6'1'' 185 lbs DOB: 7/21/86
Bats: Left | Throws: Right
Acquired: 2007 Draft, Round 7, 215th overall
Fronk helped lead the North Carolina Tar Heels to the College World Series in 2007, and followed that up with an impressive pro debut with Hudson Valley. The Rays promoted him to full-season ball in 2008, and Fronk did pretty much everything you could want from a ballplayer.
He hit for a solid average, .287, and complemented that with 74 walks in 124 games, giving him an on-base percentage a shade under .400. He hit for pretty good power, slugging 17 home runs and knocking 29 doubles. His OBP/SLG(.398/.492) were both tops on the Catfish. As if that weren't enough, Fronk also swiped 18 bases. Of course, all those stats come with the giant caveat that he was 22 in low-A by the end of the season, so he should be putting up those kind of numbers.
Fronk has always been more production than tools, which is fine as long as he maintains the production. He's average or a tick above across the board, and doesn't stand out in one particular area. The Rays will continue to move him along; he'll start in Port Charlotte and have a chance at a mid-season call-up to Montgomery. He'll still be a little bit old for his league in 2009, but if he can continue that production into AA, then it's time to consider Fronk a potential starter down the line.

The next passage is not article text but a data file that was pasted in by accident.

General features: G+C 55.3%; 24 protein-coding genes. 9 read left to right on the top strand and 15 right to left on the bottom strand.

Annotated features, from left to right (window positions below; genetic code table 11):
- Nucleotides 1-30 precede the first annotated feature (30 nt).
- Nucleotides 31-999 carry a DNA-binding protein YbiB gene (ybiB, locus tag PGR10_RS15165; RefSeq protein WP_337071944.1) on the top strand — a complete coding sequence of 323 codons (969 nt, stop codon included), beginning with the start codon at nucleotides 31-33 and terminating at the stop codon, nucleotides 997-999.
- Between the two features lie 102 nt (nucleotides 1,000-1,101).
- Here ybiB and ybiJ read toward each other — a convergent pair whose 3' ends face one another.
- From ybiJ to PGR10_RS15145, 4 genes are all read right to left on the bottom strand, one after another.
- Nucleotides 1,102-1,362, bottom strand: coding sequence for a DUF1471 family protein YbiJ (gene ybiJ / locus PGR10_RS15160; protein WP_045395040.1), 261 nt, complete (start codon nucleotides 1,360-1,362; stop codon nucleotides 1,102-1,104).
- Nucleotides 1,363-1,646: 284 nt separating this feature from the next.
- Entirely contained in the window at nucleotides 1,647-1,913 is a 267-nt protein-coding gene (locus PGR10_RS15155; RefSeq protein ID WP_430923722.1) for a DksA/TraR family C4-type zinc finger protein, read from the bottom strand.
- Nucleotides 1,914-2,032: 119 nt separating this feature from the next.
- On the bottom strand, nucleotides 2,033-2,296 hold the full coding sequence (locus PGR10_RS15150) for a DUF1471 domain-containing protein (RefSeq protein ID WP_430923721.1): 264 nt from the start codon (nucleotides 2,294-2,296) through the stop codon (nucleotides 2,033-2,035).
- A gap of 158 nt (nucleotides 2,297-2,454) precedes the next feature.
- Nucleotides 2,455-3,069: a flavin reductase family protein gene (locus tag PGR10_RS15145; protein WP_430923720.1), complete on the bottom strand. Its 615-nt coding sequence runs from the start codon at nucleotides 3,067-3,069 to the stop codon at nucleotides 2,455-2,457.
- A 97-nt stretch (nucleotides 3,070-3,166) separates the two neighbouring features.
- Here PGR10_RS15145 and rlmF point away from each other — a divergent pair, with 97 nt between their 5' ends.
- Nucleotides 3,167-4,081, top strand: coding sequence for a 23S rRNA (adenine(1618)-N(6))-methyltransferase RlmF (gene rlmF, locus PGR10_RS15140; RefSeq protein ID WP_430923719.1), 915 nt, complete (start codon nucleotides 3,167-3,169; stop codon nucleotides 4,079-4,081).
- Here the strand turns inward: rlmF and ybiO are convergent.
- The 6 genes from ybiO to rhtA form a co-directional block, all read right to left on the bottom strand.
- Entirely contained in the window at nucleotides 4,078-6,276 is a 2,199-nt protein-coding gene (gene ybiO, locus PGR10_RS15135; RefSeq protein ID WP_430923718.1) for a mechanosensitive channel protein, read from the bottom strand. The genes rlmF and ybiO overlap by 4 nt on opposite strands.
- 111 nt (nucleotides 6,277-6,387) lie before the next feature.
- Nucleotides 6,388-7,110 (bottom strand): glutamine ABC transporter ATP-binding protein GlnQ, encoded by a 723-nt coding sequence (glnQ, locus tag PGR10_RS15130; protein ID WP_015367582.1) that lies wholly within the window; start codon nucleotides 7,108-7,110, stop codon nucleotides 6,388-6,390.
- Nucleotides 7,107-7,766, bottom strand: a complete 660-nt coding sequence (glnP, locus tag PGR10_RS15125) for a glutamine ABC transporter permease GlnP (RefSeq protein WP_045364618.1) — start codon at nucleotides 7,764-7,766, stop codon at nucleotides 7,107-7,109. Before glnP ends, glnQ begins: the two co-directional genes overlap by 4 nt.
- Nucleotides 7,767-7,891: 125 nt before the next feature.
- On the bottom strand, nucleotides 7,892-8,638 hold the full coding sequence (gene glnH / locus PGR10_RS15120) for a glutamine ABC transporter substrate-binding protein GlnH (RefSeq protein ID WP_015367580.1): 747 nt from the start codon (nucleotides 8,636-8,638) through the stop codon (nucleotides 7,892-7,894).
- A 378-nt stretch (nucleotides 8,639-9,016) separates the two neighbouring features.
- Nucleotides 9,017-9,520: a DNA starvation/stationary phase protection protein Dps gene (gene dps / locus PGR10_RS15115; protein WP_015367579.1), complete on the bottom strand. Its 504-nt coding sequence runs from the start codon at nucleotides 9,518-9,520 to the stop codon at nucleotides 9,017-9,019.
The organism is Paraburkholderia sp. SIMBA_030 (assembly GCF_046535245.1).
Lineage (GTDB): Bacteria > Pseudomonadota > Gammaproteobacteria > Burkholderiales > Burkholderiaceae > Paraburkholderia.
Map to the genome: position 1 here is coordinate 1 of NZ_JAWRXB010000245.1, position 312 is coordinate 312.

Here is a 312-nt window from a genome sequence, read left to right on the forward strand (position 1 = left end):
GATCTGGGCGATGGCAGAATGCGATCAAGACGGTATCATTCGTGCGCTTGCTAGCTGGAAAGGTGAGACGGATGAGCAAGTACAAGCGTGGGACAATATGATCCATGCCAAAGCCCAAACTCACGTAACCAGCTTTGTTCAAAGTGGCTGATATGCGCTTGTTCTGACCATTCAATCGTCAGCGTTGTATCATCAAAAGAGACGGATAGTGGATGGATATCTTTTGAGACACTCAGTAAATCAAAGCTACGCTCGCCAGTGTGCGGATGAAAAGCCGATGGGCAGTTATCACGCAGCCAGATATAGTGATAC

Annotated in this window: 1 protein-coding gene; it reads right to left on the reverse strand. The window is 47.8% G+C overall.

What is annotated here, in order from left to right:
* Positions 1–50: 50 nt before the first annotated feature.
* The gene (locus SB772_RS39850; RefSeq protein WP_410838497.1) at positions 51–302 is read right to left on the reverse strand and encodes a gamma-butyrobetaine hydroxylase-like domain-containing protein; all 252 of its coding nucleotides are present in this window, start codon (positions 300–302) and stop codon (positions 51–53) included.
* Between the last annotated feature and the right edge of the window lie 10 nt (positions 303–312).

As it stands now, that's his ceiling: Average major league outfielder, which isn't a bad thing. The worst case for Fronk is that his lack of good tools and age relative to league catch up with him, and he can't produce at the upper levels. The middle-of-the-road projection would be not unlike the role Justin Ruggiano fills now: riding the shuttle between AAA and the majors, being there in case of injuries, possibly a 5th outfielder.